Fernelmont: a crash still beyond comprehension

Unknowns abound after the Fernelmont tragedy.

The aircraft had been damaged in 2002.

Any relation to Saturday’s crash? No one is sure.

One of the worst tragedies in Belgian aeronautical history played out on Saturday in the Namur region. A tragic accident plunged eleven Belgian families into agonizing grief. It has also raised many questions. Parents, wives and children are now mourning while the experts attempt to determine the cause, which on Sunday still seemed inexplicable to all those involved. An update on the investigation:

Circumstances surrounding the accident: some things are certain…

A little before 4 p.m., ten experienced skydivers and their pilot take their seats in the Pilatus parked on the Temploux airport tarmac in Namur. The aircraft is scheduled to take off and drop the skydivers in the Fernelmont region where their families and friends await them on the ground. They don’t want to miss out on any of their jumps. Minutes go by, but no parachutes appear in the sky. A few kilometers away in a field in Belgressée, close to Fernelmont, rescue units quickly locate the aircraft’s burning wreckage. Emergency procedures are started, but it’s already too late. The eleven occupants, ten men and one woman, perished in the accident. “When we arrived, the aircraft was on fire and completely broken up. The victims were scattered all over the ground,” explained Lieutenant Michel Doumont of the Namur firefighters on the night of the tragedy.

After receiving the news of the death of their loved ones, the families went to the site of the accident. In the early evening, they travelled to the Temploux airport where the bodies had been taken prior to being transported to Gilly. There, the judicial authorities would identify them. A little after 7 p.m., the king, Elio Di Rupo, Joëlle Milquet and mayor of Namur Maxime Prévot went to the airport.  “The worst part was seeing these people pursue their passion for skydiving, and then, seeing people in despair who just lost their loved ones,” Di Rupo said to the press.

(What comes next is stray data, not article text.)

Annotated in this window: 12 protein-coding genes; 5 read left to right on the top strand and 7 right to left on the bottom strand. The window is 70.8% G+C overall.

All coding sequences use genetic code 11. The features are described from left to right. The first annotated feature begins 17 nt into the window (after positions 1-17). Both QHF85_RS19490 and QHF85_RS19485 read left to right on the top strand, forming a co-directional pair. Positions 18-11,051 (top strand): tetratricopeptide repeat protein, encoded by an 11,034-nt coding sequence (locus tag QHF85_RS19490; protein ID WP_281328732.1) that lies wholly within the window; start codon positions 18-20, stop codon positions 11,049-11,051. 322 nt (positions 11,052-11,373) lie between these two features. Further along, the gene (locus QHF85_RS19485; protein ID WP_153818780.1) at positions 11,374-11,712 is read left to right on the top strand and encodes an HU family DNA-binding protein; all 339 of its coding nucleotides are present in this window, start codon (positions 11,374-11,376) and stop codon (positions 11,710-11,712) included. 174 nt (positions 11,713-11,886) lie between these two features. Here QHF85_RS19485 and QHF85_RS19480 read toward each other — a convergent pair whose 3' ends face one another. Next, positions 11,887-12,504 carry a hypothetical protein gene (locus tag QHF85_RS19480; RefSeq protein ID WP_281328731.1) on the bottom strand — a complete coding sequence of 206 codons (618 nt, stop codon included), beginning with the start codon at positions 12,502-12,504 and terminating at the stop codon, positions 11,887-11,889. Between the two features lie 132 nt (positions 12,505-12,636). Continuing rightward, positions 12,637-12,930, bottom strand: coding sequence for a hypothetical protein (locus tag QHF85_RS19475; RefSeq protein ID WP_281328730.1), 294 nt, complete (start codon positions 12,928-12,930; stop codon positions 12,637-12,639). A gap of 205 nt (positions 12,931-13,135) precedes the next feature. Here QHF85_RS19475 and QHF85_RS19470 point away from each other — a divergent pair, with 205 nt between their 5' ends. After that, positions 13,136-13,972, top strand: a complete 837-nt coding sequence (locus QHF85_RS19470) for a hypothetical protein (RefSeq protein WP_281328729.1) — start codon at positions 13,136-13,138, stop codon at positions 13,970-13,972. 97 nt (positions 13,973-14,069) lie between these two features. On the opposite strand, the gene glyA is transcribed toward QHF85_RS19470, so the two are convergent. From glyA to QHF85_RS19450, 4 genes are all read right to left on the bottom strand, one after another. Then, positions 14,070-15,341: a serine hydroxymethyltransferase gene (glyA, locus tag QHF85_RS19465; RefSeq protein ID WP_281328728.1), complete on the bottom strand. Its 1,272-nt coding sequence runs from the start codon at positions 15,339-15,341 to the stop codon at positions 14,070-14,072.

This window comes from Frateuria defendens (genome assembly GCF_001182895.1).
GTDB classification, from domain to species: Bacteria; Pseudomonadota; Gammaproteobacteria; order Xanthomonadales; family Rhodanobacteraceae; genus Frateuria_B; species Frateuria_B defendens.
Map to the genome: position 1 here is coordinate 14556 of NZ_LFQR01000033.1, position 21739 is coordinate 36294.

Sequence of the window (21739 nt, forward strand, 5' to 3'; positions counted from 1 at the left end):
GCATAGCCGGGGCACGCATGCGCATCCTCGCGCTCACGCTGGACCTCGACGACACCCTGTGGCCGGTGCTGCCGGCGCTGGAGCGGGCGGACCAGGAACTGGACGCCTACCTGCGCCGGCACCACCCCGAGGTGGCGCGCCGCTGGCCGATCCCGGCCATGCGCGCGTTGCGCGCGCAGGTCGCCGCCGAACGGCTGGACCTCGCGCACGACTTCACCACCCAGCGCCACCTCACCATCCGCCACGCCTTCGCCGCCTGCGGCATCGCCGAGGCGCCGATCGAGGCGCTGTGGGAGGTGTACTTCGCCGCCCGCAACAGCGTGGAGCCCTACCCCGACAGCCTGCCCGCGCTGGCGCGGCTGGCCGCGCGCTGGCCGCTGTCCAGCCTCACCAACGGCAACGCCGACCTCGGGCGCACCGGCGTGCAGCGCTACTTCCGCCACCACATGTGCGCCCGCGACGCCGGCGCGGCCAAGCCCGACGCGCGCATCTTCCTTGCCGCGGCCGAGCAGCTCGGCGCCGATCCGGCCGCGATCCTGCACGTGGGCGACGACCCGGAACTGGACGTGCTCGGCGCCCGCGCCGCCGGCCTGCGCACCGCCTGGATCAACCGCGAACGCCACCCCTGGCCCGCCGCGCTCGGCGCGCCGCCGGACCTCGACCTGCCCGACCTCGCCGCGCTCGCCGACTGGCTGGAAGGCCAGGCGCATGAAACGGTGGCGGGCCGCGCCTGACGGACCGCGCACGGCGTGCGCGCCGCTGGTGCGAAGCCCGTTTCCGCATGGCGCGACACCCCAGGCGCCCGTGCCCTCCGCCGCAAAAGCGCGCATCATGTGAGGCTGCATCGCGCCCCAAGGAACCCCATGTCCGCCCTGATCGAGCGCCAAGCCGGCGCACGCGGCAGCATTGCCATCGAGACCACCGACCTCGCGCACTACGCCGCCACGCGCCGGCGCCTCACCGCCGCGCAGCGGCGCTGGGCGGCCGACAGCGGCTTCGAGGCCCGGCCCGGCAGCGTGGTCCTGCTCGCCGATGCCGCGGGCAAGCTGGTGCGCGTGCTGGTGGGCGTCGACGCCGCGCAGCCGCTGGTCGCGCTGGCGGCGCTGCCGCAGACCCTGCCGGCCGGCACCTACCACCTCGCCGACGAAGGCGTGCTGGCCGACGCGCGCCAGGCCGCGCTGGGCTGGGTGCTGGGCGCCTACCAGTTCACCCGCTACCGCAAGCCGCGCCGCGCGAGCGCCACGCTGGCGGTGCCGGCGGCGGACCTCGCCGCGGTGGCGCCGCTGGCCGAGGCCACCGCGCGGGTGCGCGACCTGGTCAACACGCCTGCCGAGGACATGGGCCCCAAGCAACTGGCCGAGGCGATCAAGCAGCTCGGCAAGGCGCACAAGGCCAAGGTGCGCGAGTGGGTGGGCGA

…and the unknowns

A double investigation was opened to determine the exact circumstances of this tragedy. The Namur prosecutor is leading the first one. They need to find out if the aircraft had been thoroughly and correctly inspected and if the flight had been correctly prepared. SPF Mobilité is directing the second one through its Air Accident Unit (AAIU) to establish if any anomalies had ever been detected in the aircraft’s records. On Sunday night, the wreckage was taken to Beauvechain where the experts could continue their work.

The left wing seems to have separated shortly before the crash while the craft was gaining altitude. Pieces of metal were found near wind turbines located two kilometers from the crash. The first analyses demonstrated, however, that this was a simple coincidence. Why did the craft lose a wing, then a door? “Technically, it’s very hard to understand”, explains Maurice Hoex, President of the Walloon skydiving club federation. “This makes no sense on two levels. First, the aircraft was climbing. The forces involved are weaker when gaining altitude than during descent. Two, a stalled engine can happen…but a wing tearing off as well as a sliding door? I’m puzzled.”